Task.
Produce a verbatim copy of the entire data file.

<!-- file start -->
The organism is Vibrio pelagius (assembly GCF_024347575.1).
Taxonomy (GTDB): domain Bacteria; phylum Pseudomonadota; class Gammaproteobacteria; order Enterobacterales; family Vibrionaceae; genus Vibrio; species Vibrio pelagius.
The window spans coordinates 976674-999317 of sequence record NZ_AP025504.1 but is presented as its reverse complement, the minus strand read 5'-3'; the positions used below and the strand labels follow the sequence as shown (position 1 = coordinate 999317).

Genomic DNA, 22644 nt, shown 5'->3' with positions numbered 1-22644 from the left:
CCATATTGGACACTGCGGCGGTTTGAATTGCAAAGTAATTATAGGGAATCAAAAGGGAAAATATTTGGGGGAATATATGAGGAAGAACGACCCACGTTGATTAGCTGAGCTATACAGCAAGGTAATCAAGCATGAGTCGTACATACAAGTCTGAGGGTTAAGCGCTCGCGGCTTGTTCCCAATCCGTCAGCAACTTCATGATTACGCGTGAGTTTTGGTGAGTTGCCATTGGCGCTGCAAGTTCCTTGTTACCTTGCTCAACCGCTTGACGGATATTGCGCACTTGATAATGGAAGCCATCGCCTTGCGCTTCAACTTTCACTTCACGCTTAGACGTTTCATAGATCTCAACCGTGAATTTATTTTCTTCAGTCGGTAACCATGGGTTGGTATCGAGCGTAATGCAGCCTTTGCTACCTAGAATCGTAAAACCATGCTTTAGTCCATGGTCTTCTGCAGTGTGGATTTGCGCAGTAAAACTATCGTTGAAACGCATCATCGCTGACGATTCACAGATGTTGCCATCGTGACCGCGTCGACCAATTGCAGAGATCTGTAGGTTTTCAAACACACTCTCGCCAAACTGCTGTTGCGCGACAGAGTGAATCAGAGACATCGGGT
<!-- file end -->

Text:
The organism is Vibrio pelagius (assembly GCF_024347575.1).
Taxonomy (GTDB): domain Bacteria; phylum Pseudomonadota; class Gammaproteobacteria; order Enterobacterales; family Vibrionaceae; genus Vibrio; species Vibrio pelagius.
The window spans coordinates 976674-999317 of sequence record NZ_AP025504.1 but is presented as its reverse complement, the minus strand read 5'-3'; the positions used below and the strand labels follow the sequence as shown (position 1 = coordinate 999317).

Genomic DNA, 22644 nt, shown 5'->3' with positions numbered 1-22644 from the left:
CCATATTGGACACTGCGGCGGTTTGAATTGCAAAGTAATTATAGGGAATCAAAAGGGAAAATATTTGGGGGAATATATGAGGAAGAACGACCCACGTTGATTAGCTGAGCTATACAGCAAGGTAATCAAGCATGAGTCGTACATACAAGTCTGAGGGTTAAGCGCTCGCGGCTTGTTCCCAATCCGTCAGCAACTTCATGATTACGCGTGAGTTTTGGTGAGTTGCCATTGGCGCTGCAAGTTCCTTGTTACCTTGCTCAACCGCTTGACGGATATTGCGCACTTGATAATGGAAGCCATCGCCTTGCGCTTCAACTTTCACTTCACGCTTAGACGTTTCATAGATCTCAACCGTGAATTTATTTTCTTCAGTCGGTAACCATGGGTTGGTATCGAGCGTAATGCAGCCTTTGCTACCTAGAATCGTAAAACCATGCTTTAGTCCATGGTCTTCTGCAGTGTGGATTTGCGCAGTAAAACTATCGTTGAAACGCATCATCGCTGACGATTCACAGATGTTGCCATCGTGACCGCGTCGACCAATTGCAGAGATCTGTAGGTTTTCAAACACACTCTCGCCAAACTGCTGTTGCGCGACAGAGTGAATCAGAGACATCGGGT